The Slab Serif relates more to western wanted posters, but this falls into the use of weapons and old America which I think would be very fitting of the High Noon Holsters re-design. Below is a picture of a wanted poster that gives example of the use of the Slab Serif font.
Old Style Serif
History Of The Old Style Serif
The differentiation between the size of the stokes on this style of type face is the biggest tell-tale sign of an Old Style Serif as though it has been hand painted like the Romans used too. Also the Serifs at the end of the letters are slanted, here is an image of old an old style serif with the characteristics of the font explained.
During the 15th to the 17th century type was used on manu-scripts, and during this period saw the creation of 300 different type faces, these are refered to as Old Style Serifs. When printing came to Italy, the type design used was more rounded roman letter style was more readable in comparison to the Gothic font which was more widely used previously.
Venice became one of the most important places for the design of type, mainly down to the location during the 15th century. Francesco Griffo an Italian typographer, created one of the most important type faces in history for a manuscript written by Cardinal Pietro Bembo in 1949. The type face was called “Bembo” after the author the manuscript. The popularity of the font Bembo spread throughout Europe, and this type design became the most inspirational design for later type designs for the next one hundred and fifty years, the designs we refer to as Old Style in the modern-day, can be traced back to Bembo.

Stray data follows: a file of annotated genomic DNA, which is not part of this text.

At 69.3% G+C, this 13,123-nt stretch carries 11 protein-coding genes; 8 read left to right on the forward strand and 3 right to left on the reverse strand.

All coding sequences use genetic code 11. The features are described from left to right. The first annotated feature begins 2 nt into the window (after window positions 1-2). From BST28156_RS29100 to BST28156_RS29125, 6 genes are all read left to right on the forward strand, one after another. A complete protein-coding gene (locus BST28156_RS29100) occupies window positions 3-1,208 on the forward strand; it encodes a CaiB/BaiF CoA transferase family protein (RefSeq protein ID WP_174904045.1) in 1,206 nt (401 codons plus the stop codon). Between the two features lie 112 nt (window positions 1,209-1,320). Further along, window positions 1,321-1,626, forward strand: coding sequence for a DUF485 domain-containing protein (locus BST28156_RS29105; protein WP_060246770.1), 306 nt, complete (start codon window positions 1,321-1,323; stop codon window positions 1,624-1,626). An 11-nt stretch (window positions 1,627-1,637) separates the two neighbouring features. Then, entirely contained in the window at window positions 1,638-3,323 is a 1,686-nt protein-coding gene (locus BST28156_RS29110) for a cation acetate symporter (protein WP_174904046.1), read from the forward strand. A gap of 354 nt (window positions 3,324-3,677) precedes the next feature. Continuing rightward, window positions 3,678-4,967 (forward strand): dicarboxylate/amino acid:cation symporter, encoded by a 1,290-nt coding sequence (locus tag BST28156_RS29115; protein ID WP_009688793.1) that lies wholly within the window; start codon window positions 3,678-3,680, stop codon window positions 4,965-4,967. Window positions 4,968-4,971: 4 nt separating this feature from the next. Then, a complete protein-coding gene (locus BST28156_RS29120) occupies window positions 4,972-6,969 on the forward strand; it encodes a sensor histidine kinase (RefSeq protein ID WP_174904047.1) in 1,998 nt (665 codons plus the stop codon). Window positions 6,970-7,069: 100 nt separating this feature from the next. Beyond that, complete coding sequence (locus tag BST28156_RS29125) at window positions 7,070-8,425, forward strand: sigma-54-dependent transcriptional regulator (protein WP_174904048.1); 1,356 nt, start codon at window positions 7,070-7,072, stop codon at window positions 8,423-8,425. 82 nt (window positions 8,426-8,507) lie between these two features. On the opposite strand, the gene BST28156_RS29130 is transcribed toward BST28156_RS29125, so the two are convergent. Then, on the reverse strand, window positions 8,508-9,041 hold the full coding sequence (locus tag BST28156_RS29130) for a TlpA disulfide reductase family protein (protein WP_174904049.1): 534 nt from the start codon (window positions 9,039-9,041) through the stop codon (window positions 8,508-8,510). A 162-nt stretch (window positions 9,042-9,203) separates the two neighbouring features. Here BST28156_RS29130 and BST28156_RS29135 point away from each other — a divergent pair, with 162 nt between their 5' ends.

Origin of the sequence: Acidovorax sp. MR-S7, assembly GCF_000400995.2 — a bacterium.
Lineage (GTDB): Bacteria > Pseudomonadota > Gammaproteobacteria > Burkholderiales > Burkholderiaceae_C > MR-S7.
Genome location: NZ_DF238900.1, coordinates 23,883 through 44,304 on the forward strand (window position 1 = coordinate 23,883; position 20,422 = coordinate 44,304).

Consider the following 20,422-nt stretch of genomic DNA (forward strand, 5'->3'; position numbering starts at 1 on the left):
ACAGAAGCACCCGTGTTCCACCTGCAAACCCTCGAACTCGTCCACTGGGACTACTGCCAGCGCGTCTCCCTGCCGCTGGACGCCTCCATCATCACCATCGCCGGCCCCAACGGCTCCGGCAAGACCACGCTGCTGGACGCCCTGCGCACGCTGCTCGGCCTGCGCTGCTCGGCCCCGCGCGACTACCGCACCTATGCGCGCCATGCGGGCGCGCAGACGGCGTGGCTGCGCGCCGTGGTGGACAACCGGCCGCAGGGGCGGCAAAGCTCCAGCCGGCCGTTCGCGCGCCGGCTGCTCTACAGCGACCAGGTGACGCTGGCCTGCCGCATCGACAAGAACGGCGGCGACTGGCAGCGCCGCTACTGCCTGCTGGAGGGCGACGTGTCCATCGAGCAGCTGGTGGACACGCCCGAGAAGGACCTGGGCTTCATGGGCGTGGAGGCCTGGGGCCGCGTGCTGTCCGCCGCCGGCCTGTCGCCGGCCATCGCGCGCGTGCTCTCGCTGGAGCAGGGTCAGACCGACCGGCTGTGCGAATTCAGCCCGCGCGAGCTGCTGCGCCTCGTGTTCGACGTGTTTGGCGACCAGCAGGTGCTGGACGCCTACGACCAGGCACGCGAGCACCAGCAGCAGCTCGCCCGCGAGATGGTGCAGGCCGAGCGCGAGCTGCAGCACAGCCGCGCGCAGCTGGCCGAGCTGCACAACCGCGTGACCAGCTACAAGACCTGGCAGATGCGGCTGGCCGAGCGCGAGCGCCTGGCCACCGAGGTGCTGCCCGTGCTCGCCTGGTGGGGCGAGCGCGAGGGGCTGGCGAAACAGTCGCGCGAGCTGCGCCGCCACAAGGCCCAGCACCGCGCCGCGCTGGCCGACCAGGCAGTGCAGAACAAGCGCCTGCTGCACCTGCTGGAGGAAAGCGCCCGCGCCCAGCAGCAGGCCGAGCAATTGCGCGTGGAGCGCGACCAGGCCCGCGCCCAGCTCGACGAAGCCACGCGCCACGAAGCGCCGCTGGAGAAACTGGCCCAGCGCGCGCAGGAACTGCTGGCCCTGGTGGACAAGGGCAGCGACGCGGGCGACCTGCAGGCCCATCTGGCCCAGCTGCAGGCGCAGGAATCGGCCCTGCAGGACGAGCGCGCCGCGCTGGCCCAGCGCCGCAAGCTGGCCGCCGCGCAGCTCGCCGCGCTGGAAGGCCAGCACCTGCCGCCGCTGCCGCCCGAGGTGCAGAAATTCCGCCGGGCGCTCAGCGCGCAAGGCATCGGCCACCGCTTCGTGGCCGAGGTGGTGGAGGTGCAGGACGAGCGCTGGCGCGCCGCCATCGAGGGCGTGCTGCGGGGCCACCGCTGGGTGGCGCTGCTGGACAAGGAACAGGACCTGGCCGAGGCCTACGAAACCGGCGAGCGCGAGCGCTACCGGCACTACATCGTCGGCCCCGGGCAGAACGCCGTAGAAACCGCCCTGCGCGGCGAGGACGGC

The Bembo type face would slowly be perfected over the hundred and fifty years by other typographers into fonts that still carried the same characteristic but would be slightly changed so the font could be used for other purposes. These other type faces would be “Garamond” type face, during the 16th century, the “Caslon” type face during the 18th century.
For the titeling on the High Noon Holsters re-design, I want to incorporate a few different fonts just like the other Southern American fonts I looked out, to give it that rugged, D.I.Y look to it. I looked at a variety of Old Style Serifs, Slab Serifs, and even some Script fonts I could maybe incorporate together to give it that rugged look.
This style can also be seen on the front of Saloons in Southern America, I think this is where the whole design of this formation of tilling has come from, below is a picture of the sign of a Saloon that shows this off.